Educator hired as principal of merged Catholic school in Indiana Township
When Jessica Rock completed her principal certification from Carlow University in July, she never imagined she would be behind the head desk at Blessed Trinity Academy just weeks later.
Rock, a science teacher at Our Lady of the Most Blessed Sacrament in Natrona Heights for nine years, applied for the open principal position at the recently formed Blessed Trinity Academy in Indiana Township on a whim.
“I finished up my certification this July, went for the interview here maybe a week later, got the job and started right away,” Rock said. “I never imagined it would happen so quickly.”
Rock, 39, this summer replaced Judy Riegelnegg, the St. Mary of the Assumption School’s former principal, who resigned.
At the end of the 2016-17 school year, St. Mary of the Assumption, St. Bonaventure School in Shaler and St. Ursula School in Hampton merged into one school with two campuses under a Diocese of Pittsburgh-mandated regionalization. Riegelnegg was slotted as the new school’s principal until her resignation.
As a first-time principal stepping into essentially a new school, Rock believes this transition will only make her stronger.
“It’s been crazy, because it’s like taking three households and throwing them into one,” Rock said. “Any other principal that walks into a new role does not have to do all of this reorganizing, so I think if we make this a successful year, I can do just about anything.”
After receiving both bachelor’s and master’s degrees from Clarion University in science education and taking on several temporary subbing jobs, Rock accepted a full-time teaching position at Blessed Sacrament.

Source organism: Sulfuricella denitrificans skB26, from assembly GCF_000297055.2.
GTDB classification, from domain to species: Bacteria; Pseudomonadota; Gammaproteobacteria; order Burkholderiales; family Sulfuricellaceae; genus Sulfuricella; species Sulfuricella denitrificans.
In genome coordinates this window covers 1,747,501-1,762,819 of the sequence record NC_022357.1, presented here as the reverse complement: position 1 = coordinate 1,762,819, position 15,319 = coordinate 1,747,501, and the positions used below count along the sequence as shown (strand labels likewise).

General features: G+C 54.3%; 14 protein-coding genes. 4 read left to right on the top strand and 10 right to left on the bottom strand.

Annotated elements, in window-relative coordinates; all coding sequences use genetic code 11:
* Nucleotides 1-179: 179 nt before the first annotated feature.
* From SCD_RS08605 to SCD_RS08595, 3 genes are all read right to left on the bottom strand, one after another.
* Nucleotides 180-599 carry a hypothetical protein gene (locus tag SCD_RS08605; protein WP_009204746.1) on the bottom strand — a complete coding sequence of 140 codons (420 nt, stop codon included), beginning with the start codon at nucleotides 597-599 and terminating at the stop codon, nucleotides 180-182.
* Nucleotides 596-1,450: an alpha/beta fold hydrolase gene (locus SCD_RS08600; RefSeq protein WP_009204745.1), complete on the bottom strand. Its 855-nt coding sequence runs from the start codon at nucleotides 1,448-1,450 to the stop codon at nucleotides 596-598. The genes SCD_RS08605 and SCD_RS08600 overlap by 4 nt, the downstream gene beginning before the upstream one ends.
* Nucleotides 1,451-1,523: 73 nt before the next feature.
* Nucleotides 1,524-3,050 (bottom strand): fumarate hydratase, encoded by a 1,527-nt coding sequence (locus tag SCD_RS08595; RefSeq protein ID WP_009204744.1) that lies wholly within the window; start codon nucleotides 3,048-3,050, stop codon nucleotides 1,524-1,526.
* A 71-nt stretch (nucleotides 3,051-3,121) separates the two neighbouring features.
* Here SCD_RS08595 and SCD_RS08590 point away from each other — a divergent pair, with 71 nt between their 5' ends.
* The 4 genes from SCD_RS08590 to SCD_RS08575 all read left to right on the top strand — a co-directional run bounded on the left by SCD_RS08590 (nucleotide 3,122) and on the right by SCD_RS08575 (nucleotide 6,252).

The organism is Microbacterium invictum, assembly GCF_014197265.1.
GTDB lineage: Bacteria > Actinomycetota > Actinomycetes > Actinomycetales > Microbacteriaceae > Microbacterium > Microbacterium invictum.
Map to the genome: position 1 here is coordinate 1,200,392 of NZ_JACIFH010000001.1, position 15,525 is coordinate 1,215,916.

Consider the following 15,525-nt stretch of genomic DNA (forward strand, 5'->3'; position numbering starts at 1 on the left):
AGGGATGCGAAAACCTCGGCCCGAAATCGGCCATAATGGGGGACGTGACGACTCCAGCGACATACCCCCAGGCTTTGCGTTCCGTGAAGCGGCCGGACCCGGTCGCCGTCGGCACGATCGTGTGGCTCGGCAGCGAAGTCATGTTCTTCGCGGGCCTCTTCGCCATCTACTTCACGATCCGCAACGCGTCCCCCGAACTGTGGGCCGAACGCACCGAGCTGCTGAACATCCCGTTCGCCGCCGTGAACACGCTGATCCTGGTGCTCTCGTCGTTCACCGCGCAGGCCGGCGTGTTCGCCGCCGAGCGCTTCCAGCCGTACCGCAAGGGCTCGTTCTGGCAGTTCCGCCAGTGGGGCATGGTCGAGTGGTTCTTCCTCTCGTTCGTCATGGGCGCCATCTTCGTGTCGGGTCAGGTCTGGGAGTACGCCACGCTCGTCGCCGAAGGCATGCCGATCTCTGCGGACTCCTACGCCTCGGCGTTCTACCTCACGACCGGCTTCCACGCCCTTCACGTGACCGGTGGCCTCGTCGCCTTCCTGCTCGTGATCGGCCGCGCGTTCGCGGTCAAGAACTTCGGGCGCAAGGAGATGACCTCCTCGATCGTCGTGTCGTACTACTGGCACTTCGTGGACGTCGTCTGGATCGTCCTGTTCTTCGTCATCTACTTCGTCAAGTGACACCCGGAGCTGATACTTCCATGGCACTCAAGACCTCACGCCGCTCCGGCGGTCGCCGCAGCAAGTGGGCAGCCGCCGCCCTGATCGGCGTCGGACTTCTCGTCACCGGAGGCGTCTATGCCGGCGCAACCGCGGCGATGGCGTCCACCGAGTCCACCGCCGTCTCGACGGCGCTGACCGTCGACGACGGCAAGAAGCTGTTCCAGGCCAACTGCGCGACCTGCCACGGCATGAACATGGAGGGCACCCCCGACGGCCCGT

“My full intention was to teach science … and research has shown that if you put teachers in positions they are most passionate about, the students learn beyond what they normally would from any other teacher,” she said. “I always thought that it was the best for my students to be in the area that I love.”
But after almost a decade of teaching, Rock realized that she wanted to impact more than just one classroom, so when the diocese offered a scholarship for its teachers to go back and get principal certifications and a master’s, she jumped on the opportunity.
“I really felt that if I was a principal instead of a teacher, then the students could be able to voice their concerns,” Rock said. “I really did this for the kids.”
For Amy Hill, who has two children attending Blessed Trinity Academy’s initial semester, Rock provides the newly formed school an opportunity to create a solid foundation for growth and development for not just the kids, but everyone.
“I feel like she will allow the students, staff and families the opportunity to have a voice at the school,” Hill said.
Rock, her husband, Andrew, and children, Cassandra, 17, Breanna, 9, Annalise, 5, and Lucas, 2, live on a quiet street in Kittanning. The family’s “adorable slew of pets” include a flock of chickens and some turtles that will be finding a new home in her office at Blessed Trinity.
If asked a year ago where she would be, Rock wouldn’t have guessed at a new school helping to launch its inaugural year.
“I didn’t imagine it would happen so quickly and I really wasn’t looking for it, but I let God do his work and I know that wherever he needs me, he’ll put me,” Rock said. “I feel like this is where he wanted me to be right now.”
Christine Manganas is a freelance writer.